The labor force participation of men aged 25 to 54 years
edged down fairly steadily between 1950 and 1990. Since 1990,
the decline has been much sharper. Over the past quarter
century, the decrease in participation among less educated
men has been much larger than that of their more educated
counterparts.
Finally, one group has bucked the overall trend in recent years:
persons aged 55 years and older. Beginning in 1995, the labor
force participation rate of older workers began to rise, after falling
for about 50 years; since 2000, the pace of the increase has
accelerated.”

http://www.bls.gov/opub/mlr/2006/10/art3full.pdf

 

Background Articles and Videos

Marvin Barth Says QE2 Won’t Fix `Underlying Problems’

 

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October, 2010 U.S. Unemployment Rates–9.6% (U3) and 17.0% (U-6) With 14,843,000 and 26,163,00 Americans Respectively Seeking Work–Higher Than Great Depression! 

Obama Depression: 20 Months Of Unemployment Over 8% For Official U-3 Rate and Over 15% For Total U-6 Rate–Over 26 Million Americans Looking For A Full Time Job and 41.8 Million On Food Stamps!–Followed By 36 More Months Of Over 8% Official Unemployment U-3 Rate and 15% Total Unemployment U-6 Rate!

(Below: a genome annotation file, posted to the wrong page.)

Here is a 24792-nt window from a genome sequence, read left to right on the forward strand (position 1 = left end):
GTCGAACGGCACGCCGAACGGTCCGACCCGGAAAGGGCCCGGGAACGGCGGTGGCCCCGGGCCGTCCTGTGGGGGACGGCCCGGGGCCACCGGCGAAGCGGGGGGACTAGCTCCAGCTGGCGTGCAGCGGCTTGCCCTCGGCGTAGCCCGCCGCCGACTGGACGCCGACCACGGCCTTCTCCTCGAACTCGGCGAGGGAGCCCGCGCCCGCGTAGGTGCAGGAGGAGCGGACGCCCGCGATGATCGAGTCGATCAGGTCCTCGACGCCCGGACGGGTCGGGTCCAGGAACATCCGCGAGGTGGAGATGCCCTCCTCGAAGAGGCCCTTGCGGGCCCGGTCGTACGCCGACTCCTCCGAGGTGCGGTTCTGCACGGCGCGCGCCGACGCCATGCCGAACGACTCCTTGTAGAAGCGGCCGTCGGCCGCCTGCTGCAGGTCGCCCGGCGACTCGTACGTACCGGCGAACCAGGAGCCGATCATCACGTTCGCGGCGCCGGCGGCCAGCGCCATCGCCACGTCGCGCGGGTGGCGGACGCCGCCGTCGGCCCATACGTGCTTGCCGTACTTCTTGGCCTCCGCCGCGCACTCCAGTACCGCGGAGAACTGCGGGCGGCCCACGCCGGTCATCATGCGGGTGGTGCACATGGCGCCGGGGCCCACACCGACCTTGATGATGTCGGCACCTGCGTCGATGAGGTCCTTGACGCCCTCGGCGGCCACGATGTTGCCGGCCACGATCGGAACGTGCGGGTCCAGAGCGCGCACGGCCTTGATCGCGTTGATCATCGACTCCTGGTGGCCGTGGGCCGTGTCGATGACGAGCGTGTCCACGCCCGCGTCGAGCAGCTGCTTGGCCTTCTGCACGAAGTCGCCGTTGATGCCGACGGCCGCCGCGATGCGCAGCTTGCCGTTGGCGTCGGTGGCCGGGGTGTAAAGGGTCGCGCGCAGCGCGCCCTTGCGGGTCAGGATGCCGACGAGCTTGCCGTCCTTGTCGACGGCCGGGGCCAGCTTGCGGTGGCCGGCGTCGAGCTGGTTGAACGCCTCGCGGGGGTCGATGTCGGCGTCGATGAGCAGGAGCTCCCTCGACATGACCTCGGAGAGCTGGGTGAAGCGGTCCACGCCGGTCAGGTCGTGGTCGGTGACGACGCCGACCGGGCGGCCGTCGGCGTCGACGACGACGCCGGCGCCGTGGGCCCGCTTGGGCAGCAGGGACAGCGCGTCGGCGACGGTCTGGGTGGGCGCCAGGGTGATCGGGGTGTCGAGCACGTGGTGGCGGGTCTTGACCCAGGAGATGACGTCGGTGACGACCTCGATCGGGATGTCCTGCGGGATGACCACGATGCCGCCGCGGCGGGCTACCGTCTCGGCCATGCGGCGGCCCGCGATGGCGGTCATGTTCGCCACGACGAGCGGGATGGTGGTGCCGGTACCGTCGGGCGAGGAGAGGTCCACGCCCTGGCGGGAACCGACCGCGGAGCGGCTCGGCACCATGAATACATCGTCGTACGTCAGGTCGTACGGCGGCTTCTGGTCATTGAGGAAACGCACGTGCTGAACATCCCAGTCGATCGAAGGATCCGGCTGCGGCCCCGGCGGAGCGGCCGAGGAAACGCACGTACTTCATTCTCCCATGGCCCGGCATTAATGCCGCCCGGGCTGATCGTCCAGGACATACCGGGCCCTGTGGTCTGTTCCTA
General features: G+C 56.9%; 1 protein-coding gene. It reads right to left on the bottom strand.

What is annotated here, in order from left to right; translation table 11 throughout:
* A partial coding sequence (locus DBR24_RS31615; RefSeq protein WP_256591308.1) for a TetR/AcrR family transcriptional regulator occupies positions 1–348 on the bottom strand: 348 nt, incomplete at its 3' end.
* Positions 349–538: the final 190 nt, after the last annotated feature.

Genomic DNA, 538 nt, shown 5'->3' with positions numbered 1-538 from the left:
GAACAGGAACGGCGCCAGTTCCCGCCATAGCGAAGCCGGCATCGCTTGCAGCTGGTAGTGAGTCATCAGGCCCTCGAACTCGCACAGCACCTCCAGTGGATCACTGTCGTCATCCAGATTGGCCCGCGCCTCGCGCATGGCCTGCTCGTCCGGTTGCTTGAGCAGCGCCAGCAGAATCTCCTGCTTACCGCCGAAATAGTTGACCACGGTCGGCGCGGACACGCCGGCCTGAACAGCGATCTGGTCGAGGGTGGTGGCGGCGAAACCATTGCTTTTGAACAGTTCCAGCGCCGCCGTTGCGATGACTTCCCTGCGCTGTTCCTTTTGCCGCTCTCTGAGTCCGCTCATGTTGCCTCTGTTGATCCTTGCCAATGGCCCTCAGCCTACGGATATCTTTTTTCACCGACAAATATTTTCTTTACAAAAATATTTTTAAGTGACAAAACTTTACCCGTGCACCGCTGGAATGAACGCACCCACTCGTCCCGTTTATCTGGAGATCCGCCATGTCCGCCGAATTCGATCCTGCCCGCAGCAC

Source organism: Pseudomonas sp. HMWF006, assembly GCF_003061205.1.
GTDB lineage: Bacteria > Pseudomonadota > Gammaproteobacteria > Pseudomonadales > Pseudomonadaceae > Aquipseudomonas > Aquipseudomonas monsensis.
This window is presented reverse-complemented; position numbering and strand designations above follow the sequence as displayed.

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Paul Craig Roberts On The Federal Reserve’s Quantitative Easing (QE2) Monetary Policy And The Impotence of Elections–Videos

Posted on November 5, 2010. Filed under: Blogroll, College, Communications, Demographics, Economics, Education, Employment, Energy, Federal Government, Fiscal Policy, government, government spending, Language, Law, liberty, Life, Links, media, Monetary Policy, People, Philosophy, Politics, Rants, Raves, Video, Wisdom | Tags: , , , , |

Paul Craig Roberts: The Impotence of Elections – Alex Jones Tv 1/4

 

Paul Craig Roberts: The Impotence of Elections – Alex Jones Tv 2/4

 

Paul Craig Roberts: The Impotence of Elections – Alex Jones Tv 3/4

 

Paul Craig Roberts: The Impotence of Elections – Alex Jones Tv 4/4

 

The Impotence of Elections

Paul Craig Roberts
Infowars.com
November 3, 2010